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Toronto Mayor Rob Ford may have offered cash and a car to buy a video allegedly showing him using crack cocaine, according to notes from police wiretaps, Reuters reported. A 450-page police document that unveils details of the offer was released on Wednesday by an Ontario Superior Court judge after a petition by media lawyers. The existence of an alleged video was first reported by media sources in May, however Ford said at the time that he could not comment on a video he had not seen "or does not exist." But according to police notes of a recorded phone conversation involving two suspected gang members, Ford was aware of the video's existence in March, and offered to buy it. The Toronto city council, which does not have the power to fire Ford, last month voted to remove much of his authority and give it to deputy mayor Norm Kelly. Ford has admitted smoking crack in a "drunken stupor."
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Democratic gubernatorial candidate Wendy Davis took home about $284,000 in 2012, more than double what she reported making in 2010, according to tax records released Wednesday by her campaign.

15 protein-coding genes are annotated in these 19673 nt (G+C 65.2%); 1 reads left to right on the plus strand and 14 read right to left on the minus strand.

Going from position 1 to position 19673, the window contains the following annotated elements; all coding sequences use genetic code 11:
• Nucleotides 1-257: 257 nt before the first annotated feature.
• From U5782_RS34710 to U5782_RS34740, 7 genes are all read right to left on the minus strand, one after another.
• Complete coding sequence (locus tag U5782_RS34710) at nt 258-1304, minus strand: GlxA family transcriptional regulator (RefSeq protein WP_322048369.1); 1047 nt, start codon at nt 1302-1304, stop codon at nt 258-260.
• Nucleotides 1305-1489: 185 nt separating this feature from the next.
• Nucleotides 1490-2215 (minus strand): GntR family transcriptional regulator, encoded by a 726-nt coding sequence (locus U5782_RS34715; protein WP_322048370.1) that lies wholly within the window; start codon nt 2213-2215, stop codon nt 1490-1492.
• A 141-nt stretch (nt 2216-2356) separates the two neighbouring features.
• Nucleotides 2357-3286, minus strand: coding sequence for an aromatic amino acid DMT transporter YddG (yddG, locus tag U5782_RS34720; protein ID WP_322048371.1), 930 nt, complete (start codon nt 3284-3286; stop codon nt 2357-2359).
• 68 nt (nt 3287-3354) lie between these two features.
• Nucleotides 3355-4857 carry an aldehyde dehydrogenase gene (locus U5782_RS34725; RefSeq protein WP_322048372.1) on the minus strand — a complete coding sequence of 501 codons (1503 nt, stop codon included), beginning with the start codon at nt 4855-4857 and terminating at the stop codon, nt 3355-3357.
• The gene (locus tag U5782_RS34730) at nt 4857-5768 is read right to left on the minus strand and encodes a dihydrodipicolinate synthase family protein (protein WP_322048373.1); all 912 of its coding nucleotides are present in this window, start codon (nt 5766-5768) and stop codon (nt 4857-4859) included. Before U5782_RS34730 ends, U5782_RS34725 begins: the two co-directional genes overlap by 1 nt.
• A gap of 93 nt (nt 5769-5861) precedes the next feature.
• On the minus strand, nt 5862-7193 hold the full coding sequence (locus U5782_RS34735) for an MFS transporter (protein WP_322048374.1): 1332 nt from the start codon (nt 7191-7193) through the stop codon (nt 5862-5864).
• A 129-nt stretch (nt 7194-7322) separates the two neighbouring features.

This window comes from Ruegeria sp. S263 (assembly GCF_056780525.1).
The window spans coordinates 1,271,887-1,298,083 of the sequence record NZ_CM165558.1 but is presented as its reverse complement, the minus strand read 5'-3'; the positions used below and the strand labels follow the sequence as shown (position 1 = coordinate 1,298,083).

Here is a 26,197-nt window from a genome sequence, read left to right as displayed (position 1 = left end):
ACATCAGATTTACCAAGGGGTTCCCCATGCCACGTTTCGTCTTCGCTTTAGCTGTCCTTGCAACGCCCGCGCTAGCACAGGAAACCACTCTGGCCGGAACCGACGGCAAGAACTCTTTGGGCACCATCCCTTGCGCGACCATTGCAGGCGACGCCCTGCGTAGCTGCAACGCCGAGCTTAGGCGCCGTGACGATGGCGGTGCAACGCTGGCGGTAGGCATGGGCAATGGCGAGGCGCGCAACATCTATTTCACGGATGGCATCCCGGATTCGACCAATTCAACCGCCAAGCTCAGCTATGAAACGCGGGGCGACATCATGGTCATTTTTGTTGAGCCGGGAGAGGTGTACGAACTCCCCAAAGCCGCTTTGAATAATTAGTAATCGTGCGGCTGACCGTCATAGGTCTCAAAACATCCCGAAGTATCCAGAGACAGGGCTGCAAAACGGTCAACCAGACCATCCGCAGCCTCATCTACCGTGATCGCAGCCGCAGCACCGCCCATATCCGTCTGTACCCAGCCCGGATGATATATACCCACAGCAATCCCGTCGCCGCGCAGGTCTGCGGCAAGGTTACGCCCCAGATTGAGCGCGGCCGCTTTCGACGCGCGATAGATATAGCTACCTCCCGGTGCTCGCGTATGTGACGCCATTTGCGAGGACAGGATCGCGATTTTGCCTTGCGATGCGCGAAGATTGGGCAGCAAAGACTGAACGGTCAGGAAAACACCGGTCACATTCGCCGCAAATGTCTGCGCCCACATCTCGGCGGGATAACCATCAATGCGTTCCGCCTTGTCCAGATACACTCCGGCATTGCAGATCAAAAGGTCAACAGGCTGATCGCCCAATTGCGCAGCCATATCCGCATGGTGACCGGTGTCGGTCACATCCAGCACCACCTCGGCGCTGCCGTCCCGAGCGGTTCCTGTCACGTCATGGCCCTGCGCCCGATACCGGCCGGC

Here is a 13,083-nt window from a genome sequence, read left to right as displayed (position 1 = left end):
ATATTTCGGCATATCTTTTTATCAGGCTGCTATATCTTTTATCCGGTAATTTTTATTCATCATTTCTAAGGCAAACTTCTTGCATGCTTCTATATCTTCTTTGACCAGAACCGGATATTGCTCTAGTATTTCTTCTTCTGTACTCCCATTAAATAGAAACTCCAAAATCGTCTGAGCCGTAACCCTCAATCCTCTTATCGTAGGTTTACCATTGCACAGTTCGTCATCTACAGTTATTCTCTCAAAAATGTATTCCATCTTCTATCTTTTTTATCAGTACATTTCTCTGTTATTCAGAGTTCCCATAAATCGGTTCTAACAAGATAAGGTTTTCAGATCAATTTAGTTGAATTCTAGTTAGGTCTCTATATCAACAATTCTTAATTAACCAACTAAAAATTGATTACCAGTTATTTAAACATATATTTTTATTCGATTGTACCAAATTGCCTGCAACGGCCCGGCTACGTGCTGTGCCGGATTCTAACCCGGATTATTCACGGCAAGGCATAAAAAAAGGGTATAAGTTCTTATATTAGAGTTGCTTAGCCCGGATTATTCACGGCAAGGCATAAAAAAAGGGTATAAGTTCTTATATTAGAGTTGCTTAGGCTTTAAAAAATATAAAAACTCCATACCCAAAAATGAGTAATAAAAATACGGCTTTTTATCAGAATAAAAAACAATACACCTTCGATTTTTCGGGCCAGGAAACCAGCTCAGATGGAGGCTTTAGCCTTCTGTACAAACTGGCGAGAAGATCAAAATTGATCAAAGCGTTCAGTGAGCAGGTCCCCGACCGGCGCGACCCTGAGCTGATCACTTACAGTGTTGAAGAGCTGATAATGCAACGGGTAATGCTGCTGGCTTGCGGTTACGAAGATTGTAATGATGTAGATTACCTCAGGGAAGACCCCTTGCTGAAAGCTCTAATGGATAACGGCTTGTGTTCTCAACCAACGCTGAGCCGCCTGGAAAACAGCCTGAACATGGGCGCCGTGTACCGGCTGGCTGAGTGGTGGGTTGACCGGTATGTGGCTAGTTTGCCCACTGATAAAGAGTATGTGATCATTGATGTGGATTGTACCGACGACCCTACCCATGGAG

The federal filings show the state senator's Newby Davis law firm, which she founded with former Gov. Rick Perry chief of staff Brian Newby, has become her most lucrative source of income. She reported earning more than $154,000 last year from the partnership, which has multiple public-sector clients.
Davis launched her campaign to replace Perry in October after months of speculation and pleas from Democrats, who haven't won a statewide office since 1994. She became a national political star following an 11-hour filibuster this summer that temporarily blocked new abortion restrictions in Texas.
Singtao Daily/Na Li
A man accused of a fatal shooting in San Francisco over a PlayStation 4 game console made his initial appearance in court Wednesday to face charges of murder and attempted robbery.
Ronnie Collins, 21, is accused of shooting 22-year-old Ikenna Uwakah at about 3:30 p.m. Sunday near the city's Bayview District.
Collins declined to enter a plea to the charges Wednesday and will return to court on Monday.
Uwakah had agreed to meet with Collins to sell him the gaming console, but instead the suspect stole it and shot Uwakah while he was still in his car, according to police.
He was taken to San Francisco General Hospital and pronounced dead a short time later, police said.
A Jersey Shore community hit hard by Superstorm Sandy is using a new method to protect their beach from future violent storms.
Ocean Gate is the first New Jersey town to use beach prisms. The heavy pieces of concrete, which are shaped similarly to highway barriers, act as giant brakes for waves.
“There’s a built-in parabolic curve right here and when the wave hits that parabolic curve it scatters away as spray,” said Jay McKenna, the Beach Prisms regional sales manager.
Thirty-five of the beach prisms, which are precast with triangular openings, will be placed inside the Toms River in Ocean Gate. Once nearly submerged in the water, about 50 feet from the sand, the prisms are designed to prevent beach erosion when waves kick up during coastal storms.